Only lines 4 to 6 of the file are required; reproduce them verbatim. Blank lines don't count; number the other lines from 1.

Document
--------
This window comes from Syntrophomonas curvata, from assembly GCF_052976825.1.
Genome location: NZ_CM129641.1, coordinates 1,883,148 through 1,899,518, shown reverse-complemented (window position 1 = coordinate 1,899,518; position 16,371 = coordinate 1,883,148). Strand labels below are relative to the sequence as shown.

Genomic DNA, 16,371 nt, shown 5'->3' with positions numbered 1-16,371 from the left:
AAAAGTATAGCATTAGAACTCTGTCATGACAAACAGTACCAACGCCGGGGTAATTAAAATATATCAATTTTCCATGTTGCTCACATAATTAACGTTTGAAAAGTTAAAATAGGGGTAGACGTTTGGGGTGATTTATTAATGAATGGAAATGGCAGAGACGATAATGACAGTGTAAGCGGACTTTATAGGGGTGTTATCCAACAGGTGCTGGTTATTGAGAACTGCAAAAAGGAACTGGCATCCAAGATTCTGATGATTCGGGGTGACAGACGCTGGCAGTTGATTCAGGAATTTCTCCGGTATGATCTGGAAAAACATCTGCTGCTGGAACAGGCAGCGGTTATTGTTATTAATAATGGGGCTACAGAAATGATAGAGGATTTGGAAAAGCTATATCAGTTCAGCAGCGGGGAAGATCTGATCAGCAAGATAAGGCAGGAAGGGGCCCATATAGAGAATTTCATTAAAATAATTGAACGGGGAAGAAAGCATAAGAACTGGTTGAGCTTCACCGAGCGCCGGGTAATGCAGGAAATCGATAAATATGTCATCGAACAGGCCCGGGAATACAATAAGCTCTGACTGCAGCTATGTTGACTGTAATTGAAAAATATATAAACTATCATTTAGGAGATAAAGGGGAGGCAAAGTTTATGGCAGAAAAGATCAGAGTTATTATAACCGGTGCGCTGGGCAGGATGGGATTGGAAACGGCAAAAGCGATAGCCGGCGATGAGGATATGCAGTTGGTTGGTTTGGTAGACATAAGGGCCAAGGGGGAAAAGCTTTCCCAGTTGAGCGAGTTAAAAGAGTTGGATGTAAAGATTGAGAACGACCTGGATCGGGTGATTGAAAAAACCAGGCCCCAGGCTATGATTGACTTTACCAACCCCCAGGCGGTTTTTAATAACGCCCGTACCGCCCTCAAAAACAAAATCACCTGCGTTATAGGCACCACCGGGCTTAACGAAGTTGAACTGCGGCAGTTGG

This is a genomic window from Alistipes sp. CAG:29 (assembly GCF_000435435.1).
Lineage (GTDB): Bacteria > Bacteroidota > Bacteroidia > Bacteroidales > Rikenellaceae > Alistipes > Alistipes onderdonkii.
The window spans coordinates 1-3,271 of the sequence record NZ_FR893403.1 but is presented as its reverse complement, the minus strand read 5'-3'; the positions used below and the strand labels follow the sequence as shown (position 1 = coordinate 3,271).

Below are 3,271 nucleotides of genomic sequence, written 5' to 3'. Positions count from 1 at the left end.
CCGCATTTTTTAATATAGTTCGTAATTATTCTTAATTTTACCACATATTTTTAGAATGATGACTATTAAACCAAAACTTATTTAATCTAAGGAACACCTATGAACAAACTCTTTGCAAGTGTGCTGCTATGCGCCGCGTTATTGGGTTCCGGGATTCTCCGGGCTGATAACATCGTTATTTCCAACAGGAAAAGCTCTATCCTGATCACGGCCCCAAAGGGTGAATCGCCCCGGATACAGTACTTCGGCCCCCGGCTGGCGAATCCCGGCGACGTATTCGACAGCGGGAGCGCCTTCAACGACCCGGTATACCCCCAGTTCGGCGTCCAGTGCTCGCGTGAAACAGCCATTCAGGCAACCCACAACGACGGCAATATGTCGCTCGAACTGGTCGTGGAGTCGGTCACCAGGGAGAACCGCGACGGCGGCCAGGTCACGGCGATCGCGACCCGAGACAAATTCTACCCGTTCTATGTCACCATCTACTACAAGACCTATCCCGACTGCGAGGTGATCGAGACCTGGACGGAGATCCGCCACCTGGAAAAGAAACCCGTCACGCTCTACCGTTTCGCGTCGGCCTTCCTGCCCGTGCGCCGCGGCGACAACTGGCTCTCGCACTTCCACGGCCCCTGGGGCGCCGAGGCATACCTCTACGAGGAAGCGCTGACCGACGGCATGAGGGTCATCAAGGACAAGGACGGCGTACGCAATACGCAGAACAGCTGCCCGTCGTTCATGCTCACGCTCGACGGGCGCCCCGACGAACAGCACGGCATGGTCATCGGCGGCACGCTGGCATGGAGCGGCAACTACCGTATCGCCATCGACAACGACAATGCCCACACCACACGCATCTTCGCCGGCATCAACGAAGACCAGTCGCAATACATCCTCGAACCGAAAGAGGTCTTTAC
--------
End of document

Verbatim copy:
AAAAGTATAGCATTAGAACTCTGTCATGACAAACAGTACCAACGCCGGGGTAATTAAAATATATCAATTTTCCATGTTGCTCACATAATTAACGTTTGAAAAGTTAAAATAGGGGTAGACGTTTGGGGTGATTTATTAATGAATGGAAATGGCAGAGACGATAATGACAGTGTAAGCGGACTTTATAGGGGTGTTATCCAACAGGTGCTGGTTATTGAGAACTGCAAAAAGGAACTGGCATCCAAGATTCTGATGATTCGGGGTGACAGACGCTGGCAGTTGATTCAGGAATTTCTCCGGTATGATCTGGAAAAACATCTGCTGCTGGAACAGGCAGCGGTTATTGTTATTAATAATGGGGCTACAGAAATGATAGAGGATTTGGAAAAGCTATATCAGTTCAGCAGCGGGGAAGATCTGATCAGCAAGATAAGGCAGGAAGGGGCCCATATAGAGAATTTCATTAAAATAATTGAACGGGGAAGAAAGCATAAGAACTGGTTGAGCTTCACCGAGCGCCGGGTAATGCAGGAAATCGATAAATATGTCATCGAACAGGCCCGGGAATACAATAAGCTCTGACTGCAGCTATGTTGACTGTAATTGAAAAATATATAAACTATCATTTAGGAGATAAAGGGGAGGCAAAGTTTATGGCAGAAAAGATCAGAGTTATTATAACCGGTGCGCTGGGCAGGATGGGATTGGAAACGGCAAAAGCGATAGCCGGCGATGAGGATATGCAGTTGGTTGGTTTGGTAGACATAAGGGCCAAGGGGGAAAAGCTTTCCCAGTTGAGCGAGTTAAAAGAGTTGGATGTAAAGATTGAGAACGACCTGGATCGGGTGATTGAAAAAACCAGGCCCCAGGCTATGATTGACTTTACCAACCCCCAGGCGGTTTTTAATAACGCCCGTACCGCCCTCAAAAACAAAATCACCTGCGTTATAGGCACCACCGGGCTTAACGAAGTTGAACTGCGGCAGTTGG

This is a genomic window from Alistipes sp. CAG:29 (assembly GCF_000435435.1).
Lineage (GTDB): Bacteria > Bacteroidota > Bacteroidia > Bacteroidales > Rikenellaceae > Alistipes > Alistipes onderdonkii.